The Basket of ApplesOver time, art has proved to be the best tool for the preservation of human culture over decades. Critical analysis of sculpture and portraits has revealed so much about various human epochs and eras. The analysis of artistic materials is therefore as important as the art itself. Various paintings, sculptures and other art materials have been studied over time and immense information has been obtained from them. Some paintings have been hailed while others were just there, just paintings. Art is, however, interesting. It is food for the human eye and only through critical analysis can one end up loving and appreciating art. Studying art has helped me improve my observation skills. There are seven critical and very vital steps to be taken when studying a particular piece of art. You do not just look at the piece and make certain rash conclusions, claiming you have already studied that piece.
The Painting, ‘The Basket of Apples’ is one great piece of art. It is a painting done by Paul Cezanne. It is a simple yet attractive painting that was done in the year 1895.It is oil on canvas painting, measuring sixty-eight by eighty centimetres. It is located at the Institute of Art in Chicago (Sayre 58). The painting has an element of disjointedness. It is described of being made of different part joined to form one painting. The painting shows a bit of a table onto which a bottle, a basket of apple and a plate of probably cookies have been placed. The bottle is tipped. The table is not entirely flat but tipped too on the left. This tipping has made some of the apples to roll out of the basket to the white piece of clothing. In the thirty or so apples, each fruit has a different painting. Cezanne seems to have used robust autumn-like colour in the painting, possibly with the intention of reminding us the harvest period. The luminosity of the white clothing makes it stand out. It seems that for Paul, the smaller the object, the more intense the colour becomes, making it stand out too. The bottle has a certain texture that gives the feeling of a glass bottle. The odd tilting of the bottle may have been created to create a total balance among many other things that are unbalanced in the painting thus bring up an entirely balanced painting. It, therefore, seems, to Paul, that the sum is more important than the parts of the painting. The table itself seems to be fragmented; a slight tip on the right side than to its left.
In David’s neoclassical era, still art was entirely disregarded. Almost all the painters considered it not important. Very few artists concentrated on this aspect that was ranked as the least important subject of a painting. Ranking by importance was done on paintings. Atop, there was the painting of historical and religious themes that were very large, followed by important portraiture, then landscape and genre paintings and finally the still life. The Basket of Apples is an example of a still life painting. We have to ask ourselves one question, ‘Why would Paul Cezanne choose to paint a still life yet he knew this was the least important painting?’ It seems that the fact that the still life was a neglected form of painting is the reason as to why Paul was attracted to it. Paul seemed to have borrowed most of his painting tips from Edouard Manet.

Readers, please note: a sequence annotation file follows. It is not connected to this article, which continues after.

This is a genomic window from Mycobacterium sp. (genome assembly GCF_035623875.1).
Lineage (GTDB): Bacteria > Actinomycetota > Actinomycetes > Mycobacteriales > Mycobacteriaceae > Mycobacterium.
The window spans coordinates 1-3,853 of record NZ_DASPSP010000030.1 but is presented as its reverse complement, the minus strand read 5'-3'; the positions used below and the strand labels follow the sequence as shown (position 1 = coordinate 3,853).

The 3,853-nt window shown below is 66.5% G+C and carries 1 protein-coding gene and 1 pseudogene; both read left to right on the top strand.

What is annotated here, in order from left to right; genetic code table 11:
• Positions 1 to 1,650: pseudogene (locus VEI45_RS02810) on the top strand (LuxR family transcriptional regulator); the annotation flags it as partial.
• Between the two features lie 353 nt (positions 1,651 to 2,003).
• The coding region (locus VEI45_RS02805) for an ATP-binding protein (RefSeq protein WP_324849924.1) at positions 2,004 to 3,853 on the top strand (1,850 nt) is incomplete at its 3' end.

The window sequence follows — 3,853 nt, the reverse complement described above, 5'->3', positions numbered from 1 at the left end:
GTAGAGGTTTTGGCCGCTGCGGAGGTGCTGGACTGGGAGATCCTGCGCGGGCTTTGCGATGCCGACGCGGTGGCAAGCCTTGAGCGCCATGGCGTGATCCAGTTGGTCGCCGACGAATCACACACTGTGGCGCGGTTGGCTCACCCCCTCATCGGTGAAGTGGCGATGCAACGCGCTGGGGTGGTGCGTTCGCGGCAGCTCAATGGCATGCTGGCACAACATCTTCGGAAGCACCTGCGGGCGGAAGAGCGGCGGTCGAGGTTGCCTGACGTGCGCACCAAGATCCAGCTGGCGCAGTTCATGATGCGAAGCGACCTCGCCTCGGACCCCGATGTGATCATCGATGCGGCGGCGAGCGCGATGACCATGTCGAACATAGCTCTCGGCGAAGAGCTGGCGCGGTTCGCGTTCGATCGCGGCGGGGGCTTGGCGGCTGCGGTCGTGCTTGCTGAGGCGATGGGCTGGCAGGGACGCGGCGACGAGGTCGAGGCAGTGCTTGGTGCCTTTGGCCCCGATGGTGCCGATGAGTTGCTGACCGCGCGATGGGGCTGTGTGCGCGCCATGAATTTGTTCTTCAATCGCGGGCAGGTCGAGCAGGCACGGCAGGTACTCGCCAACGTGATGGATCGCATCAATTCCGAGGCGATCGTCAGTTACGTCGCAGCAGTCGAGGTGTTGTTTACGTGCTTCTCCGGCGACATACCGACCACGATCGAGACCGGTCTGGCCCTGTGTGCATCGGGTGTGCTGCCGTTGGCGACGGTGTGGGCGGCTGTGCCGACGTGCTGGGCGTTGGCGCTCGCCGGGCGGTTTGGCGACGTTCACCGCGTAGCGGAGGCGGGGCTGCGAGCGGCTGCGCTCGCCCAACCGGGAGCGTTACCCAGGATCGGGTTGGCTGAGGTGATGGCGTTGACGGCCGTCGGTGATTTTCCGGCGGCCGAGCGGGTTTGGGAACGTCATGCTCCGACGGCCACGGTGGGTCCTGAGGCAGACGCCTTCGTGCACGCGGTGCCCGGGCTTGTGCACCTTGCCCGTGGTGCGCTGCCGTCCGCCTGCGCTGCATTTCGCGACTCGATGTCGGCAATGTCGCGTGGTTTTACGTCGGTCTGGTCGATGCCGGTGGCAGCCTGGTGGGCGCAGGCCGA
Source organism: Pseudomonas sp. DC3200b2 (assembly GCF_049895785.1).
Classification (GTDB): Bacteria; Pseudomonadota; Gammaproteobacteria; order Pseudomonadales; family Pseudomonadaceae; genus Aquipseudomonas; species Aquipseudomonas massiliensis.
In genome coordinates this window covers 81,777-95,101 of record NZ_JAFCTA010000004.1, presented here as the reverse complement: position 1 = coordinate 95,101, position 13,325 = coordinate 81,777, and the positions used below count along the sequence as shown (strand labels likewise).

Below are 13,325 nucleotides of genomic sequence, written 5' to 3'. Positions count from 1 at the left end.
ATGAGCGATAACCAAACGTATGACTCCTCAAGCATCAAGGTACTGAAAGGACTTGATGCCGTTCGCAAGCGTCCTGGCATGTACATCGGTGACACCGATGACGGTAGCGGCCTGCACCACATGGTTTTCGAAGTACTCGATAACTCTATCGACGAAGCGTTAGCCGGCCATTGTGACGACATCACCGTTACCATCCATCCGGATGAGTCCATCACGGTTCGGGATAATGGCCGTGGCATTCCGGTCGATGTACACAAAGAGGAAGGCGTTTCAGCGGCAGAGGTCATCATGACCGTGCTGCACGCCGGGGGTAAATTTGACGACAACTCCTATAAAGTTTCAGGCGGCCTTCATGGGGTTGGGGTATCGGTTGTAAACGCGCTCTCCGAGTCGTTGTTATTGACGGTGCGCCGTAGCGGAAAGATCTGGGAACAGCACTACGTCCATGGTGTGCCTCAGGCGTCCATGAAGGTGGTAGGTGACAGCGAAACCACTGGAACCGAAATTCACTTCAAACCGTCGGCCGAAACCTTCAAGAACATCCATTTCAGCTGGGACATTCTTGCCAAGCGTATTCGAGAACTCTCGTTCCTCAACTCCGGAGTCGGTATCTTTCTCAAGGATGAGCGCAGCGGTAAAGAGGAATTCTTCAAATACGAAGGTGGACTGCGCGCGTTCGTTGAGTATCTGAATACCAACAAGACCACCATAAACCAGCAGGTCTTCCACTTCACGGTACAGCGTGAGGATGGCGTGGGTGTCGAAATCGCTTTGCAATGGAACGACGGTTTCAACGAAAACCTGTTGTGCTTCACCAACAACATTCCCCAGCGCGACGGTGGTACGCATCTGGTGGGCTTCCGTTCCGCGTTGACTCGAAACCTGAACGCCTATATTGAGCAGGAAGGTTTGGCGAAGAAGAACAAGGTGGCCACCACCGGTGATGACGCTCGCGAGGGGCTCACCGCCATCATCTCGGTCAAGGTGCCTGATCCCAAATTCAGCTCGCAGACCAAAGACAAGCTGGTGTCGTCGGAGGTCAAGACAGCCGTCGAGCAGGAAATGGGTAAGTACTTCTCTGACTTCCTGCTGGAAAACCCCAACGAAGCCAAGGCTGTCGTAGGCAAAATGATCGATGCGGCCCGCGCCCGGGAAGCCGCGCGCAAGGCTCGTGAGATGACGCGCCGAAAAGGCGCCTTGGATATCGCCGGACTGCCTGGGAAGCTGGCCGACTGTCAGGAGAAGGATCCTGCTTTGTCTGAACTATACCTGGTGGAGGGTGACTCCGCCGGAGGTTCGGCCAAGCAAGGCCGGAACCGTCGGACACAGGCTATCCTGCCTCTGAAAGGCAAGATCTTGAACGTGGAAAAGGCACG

One thing that is evident in the painting is the apparent destruction by Paul. He seems to have distorted some aspects of the painting intentionally. The painting is quite simple, a bottle of wine, a basket full of fruits tipped with some spilling on the table, cookies in a white plate, and a white tablecloth with what looks like apples and peach. Nothing is remarkable at first look. However, a closer inspection makes one begin to see some odd errors in the painting. For instance, a closer look at the close and far edge of the table. There is an odd stepping off of a line that in real life should be straight. The table, on the other hand, seems to be steeply tipped to the left, to the extent that the fruits are on the verge of falling off from the basket. The cookies stacked at the bottom layers seems to be viewed from the side. Those at the top layer, however, seem to pop upward, thus giving the impression that they are being looked at from above. All this may have been done by Paul to bring out the difference between the camera capture and the human capture. The humans see through space and time, we see on the move. Maybe this is what Paul Cezanne was trying to imply.
Art study should, therefore, be embraced by all. Through artistic interpretation, as seen above, one can advance sound arguments and end up extracting so much information from a particular painting or sculpture, whatever that piece of art may be.
BIBLIOGRAPHY Sayre, Henry M. A World of Art. New Jersey: Pearson Education Inc., 2013. Print.